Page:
Industrial Production was just released and also came in worse than expected for April. In March it supposedly “grew” (apparent growth) by .8%, but was flat month to month versus a consensus of +.4%. The Capacity Utilization Rate fell from an already woeful 77.4% to 76.9% when higher was expected. Utilization rates this low are sick, especially when it’s been years now since the financial crisis began and thus companies have had plenty of time to shed excess capacity. This tells me that the shedding is not over, and in the big picture is just another confirmatory piece to my debt saturation thesis:
Industrial production surprised on the downside for April with weakness led by a drop in auto assemblies. Overall industrial production in April was unchanged, following a revised 0.7 percent gain the prior month (originally up 0.8 percent). Analysts had called for a 0.4 percent advance for the latest month. Notably, manufacturing posted a 0.4 percent decline in April, following a 0.6 percent gain in March. Auto assemblies likely were weighed down by supply disruptions for parts from Japan. Excluding motor vehicles, manufacturing rose 0.2 percent after a 0.4 percent advance in March. Moving to other sectors, utilities increased 1.7 percent after gaining 0.7 percent in March. Mining rose 0.8 percent after a 1.4 percent jump the month before.

Within manufacturing, durable goods dropped 1.0 percent in April. The output of motor vehicles and parts fell 8.9 percent after increasing 3.6 percent in March. Nondurables edged up 0.1 percent in April after advancing 0.5 percent in March.

Overall capacity utilization in April slipped to 76.9 percent from 77.0 percent the prior month. The April rate fell short of analysts' estimate for 77.6 percent.

Today's report is disappointing at the headline level and for total manufacturing. But the auto industry is relatively healthy based on demand and recovery should be expected soon for assemblies. Non-auto manufacturing is mixed but still net positive.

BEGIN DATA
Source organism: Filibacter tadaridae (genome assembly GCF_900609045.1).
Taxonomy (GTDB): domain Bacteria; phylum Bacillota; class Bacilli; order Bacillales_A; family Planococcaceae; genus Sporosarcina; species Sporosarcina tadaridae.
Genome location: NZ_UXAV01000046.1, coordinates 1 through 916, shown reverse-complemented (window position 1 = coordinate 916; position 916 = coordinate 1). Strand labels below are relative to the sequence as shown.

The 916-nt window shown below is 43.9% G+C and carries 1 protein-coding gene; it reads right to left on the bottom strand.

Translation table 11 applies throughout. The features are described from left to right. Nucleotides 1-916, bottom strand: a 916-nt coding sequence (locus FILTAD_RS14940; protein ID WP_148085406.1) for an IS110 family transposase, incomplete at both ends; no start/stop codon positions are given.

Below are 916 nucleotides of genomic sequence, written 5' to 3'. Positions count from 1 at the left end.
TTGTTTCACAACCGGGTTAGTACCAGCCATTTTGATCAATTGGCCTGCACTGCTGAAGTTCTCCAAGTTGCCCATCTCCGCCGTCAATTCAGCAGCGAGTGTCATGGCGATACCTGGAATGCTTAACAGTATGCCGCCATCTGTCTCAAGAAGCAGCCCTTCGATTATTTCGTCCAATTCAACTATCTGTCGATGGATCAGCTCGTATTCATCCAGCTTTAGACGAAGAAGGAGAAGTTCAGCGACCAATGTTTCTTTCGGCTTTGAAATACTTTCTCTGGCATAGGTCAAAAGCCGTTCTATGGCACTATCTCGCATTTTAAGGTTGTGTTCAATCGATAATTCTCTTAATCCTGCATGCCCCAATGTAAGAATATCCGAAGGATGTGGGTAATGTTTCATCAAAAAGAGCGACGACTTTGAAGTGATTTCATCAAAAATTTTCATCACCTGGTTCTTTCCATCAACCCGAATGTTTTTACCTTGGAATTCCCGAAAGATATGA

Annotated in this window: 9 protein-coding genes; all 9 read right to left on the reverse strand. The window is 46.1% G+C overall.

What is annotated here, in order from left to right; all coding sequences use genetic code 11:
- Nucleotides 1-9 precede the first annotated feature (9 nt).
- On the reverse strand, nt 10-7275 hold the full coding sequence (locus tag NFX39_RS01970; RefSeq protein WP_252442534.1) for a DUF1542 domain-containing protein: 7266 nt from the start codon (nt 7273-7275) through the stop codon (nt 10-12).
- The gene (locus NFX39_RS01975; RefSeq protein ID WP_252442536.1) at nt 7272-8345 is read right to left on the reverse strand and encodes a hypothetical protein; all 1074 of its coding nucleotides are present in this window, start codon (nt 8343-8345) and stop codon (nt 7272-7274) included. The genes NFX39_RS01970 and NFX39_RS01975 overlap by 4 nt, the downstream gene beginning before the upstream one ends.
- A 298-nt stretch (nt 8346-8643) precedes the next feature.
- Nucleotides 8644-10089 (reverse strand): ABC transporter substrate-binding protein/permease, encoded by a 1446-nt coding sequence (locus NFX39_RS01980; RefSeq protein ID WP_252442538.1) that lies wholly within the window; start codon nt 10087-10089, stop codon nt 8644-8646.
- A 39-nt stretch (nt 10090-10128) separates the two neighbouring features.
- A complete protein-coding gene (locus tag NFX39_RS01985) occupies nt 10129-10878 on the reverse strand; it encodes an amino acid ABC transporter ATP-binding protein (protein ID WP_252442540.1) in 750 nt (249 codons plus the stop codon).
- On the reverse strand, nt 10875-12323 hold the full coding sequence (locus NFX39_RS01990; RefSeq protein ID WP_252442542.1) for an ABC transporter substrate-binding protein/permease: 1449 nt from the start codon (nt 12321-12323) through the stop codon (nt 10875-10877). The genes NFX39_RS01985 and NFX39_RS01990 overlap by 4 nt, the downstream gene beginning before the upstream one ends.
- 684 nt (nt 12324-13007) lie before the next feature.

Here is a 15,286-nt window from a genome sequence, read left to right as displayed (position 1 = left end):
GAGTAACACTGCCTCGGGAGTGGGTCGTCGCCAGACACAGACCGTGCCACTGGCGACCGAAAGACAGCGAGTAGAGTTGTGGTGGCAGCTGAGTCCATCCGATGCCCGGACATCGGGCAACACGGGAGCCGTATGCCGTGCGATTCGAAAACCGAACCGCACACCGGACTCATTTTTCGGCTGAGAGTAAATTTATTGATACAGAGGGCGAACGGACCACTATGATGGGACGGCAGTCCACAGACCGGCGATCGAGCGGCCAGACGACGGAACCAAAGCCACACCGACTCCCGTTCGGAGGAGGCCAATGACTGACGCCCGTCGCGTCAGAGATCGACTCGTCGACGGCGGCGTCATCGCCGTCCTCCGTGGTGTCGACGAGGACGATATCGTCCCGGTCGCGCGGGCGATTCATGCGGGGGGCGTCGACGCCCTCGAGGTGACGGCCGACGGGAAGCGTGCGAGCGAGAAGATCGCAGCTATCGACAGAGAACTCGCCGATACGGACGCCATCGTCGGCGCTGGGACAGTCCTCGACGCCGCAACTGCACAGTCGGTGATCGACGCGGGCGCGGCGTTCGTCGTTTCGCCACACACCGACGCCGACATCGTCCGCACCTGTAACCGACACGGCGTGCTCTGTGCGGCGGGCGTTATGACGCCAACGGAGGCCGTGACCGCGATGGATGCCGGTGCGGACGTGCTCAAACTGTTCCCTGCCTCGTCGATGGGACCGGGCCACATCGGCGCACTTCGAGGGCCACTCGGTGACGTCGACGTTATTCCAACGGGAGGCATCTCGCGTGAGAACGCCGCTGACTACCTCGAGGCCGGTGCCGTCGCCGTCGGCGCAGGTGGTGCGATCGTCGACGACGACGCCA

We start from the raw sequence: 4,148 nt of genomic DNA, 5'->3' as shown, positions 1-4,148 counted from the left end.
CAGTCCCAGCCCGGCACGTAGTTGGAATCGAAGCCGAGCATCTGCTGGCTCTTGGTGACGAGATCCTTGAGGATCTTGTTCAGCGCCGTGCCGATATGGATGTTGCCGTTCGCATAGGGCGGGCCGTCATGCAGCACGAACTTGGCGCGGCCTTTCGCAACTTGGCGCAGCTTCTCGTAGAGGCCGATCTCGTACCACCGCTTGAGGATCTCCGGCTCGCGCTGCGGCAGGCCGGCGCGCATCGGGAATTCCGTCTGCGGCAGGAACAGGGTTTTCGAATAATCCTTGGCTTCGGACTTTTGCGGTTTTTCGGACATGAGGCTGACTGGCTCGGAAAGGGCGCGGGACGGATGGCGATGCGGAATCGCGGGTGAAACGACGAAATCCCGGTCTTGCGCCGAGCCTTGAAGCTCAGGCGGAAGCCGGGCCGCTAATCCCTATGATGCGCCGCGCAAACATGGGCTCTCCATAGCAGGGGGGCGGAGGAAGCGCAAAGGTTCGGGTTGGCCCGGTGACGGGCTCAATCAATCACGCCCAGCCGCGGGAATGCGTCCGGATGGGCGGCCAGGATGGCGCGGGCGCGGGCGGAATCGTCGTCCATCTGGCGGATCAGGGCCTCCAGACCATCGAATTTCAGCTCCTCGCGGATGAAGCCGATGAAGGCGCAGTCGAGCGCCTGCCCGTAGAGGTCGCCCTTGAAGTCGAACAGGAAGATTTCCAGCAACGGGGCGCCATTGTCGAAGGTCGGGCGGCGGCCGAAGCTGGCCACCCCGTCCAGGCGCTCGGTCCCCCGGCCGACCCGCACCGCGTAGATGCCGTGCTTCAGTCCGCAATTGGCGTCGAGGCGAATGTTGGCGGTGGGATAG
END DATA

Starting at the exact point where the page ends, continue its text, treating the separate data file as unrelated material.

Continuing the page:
Yesterday Little Timmy Geithner announced that he’s robbing government retires in order to keep government afloat. Great choice to make the most political impact – hold retirement pension funds hostage for maximum scare effect. The implied threat, of course, is raise the debt ceiling or the people will suffer further. Gee, WHO is it that benefits from still more debt? Uh, huh.

Don’t worry, Little Timmy promises to pay it all back.

Japan officials finally admit that unit 1 has suffered a complete and total meltdown, and that the molten corium is not only laying on the bottom of the reactor, but has exited the bottom and may very likely be in the basement of the reactor building. It is also possible that it is beyond the concrete and that it is the world’s first true “China syndrome” meltdown.

What these reactors are doing to Japan is horrific, and the radiation continues to spread around the globe. How does our President react? Yesterday he urged Japan’s government to “to take steps to prevent a further decline in Tepco stock!”

That’s right, he is concerned about phony paper and once again missed the opportunity to do something real on behalf of humanity. He sounds just like a central banker, I won’t be surprised to learn that he’s been romping with maids. Sick. Speaking of which, Arnold Schwarzenegger just admitted to romping with household staff. Politicians and bankers… so many have that sick narcissistic tendency – power trippin’.